Next came putting the halter back on.  Maybe she didn't mind me touching her but she had other ideas about that halter!  I stuck to it and about two weeks later had it back on her.  Now we were getting somewhere!  We practiced leading in the Mustang pen and she caught on really well.  My goal was to get her over to the round pen so we could really start training.


We worked on leading, stopping and backing up until I felt she was ready to make the journey.  The round pen was about 100 feet away across a pasture with about a half dozen other horses.  I waited until the other horses had wandered off to the far side of the pasture and led Bonnie through the gate.  She was excited about being out in the open pasture but we made it to the round pen without incident.  We worked on "joining up" and had it mastered in no time at all!  It was just like what I had seen in the videos!

By this time, it was November and the weather was starting to turn cold.  I really wanted to get her saddled before winter.  I started with the saddle pad and she seemed to accept it pretty well.  So far so good.  

The saddle, however, was a different story!  I could set it on her back and start to cinch it up but that's where the fun ended.  She would bolt every time sending the saddle crashing to the ground.  I finally had to give up and wait for Spring.





Sometime over the winter Bonnie developed an intense fear of the saddle blanket.  She couldn't even look at it without getting all worked up.  I took baby steps and finally got it on her.  She wasn't completely comfortable but she managed her fear.  That's all I could ask of her for now.


I haven't pushed the saddle issue with her anymore.  I've decided to take her to a trainer and see how that goes.  Hopefully, it will work out great and I will finally be able to realize the dream of riding my own beautiful Mustang!  The tricky part about taking her to the trainer will be getting her in the trailer.  We've been working on it and she's doing pretty well.  I can stand outside the trailer and drive her up into it, but only so far.  She will get her back feet all the way up to the back of the trailer and then stop.  So far, no amount of persuasion on my part has inspired her to take the next step and put her back feet in.  We'll keep working on it, though.  We have a week to practice before she goes to the trainer.  She hasn't let me down yet and I don't think she'll let me down this time either.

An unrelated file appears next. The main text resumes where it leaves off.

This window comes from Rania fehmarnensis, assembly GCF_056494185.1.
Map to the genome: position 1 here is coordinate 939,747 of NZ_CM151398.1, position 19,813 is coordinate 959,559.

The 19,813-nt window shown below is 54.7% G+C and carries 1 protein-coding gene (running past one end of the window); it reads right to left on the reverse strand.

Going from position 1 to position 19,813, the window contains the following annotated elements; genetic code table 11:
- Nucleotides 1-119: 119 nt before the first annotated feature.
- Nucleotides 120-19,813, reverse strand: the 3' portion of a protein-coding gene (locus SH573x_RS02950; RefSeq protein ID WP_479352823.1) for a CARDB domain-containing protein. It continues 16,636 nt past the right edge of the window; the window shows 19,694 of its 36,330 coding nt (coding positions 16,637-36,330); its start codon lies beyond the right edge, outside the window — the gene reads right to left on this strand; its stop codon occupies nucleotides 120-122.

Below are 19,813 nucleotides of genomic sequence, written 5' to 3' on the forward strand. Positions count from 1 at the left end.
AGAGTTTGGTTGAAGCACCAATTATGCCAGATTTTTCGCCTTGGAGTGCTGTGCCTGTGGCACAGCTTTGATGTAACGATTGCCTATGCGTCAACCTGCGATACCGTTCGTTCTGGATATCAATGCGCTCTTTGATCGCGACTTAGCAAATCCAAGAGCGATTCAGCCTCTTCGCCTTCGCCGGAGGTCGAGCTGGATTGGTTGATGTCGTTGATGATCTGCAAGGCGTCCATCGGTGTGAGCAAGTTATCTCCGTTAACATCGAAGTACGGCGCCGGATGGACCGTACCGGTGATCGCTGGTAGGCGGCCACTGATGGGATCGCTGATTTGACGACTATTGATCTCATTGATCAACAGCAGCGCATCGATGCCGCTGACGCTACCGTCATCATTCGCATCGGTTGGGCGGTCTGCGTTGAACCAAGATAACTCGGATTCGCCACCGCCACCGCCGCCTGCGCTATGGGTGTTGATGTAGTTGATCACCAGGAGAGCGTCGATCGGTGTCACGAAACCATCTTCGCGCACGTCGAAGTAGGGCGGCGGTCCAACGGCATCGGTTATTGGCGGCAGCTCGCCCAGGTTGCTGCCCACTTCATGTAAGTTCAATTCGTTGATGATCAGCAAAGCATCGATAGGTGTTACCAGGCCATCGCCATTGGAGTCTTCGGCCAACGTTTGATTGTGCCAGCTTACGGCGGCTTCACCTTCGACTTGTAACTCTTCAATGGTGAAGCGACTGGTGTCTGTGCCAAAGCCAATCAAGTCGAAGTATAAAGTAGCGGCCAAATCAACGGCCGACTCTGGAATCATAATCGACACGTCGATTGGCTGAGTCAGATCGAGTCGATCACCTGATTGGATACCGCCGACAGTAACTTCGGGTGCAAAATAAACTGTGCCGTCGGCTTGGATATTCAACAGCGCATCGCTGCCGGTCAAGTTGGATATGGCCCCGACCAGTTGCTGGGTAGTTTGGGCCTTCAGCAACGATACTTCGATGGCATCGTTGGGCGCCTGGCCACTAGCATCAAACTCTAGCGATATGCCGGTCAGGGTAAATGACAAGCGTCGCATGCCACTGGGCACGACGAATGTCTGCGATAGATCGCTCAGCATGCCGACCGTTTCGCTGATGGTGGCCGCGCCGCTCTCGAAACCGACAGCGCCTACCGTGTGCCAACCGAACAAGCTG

We also trained her to have her feet trimmed and be wormed and vaccinated.  It's the funniest thing!  She actually falls asleep when she has her hooves messed with.  Closes her eyes and everything!  I'm not sure what to do about that.  I guess it's better than her having a fit but it can be annoying for Doug when he's trying to give her a trim. 











Bonnie spent some time at the trainer's and he did finally get the saddle on her.  It was no easy task by any stretch of the imagination! 


She handles it OK sometimes but sometimes she just totally freaks out!  The trainer brought her back home for winter.  We'll try again in the Spring.





Back to Top

Chama, Reckless and Banjo

Chama, Reckless (boarder) and Banjo

Website hosted by:  Lunarpages.com Web Hosting ©Mustang Valley Farm 2006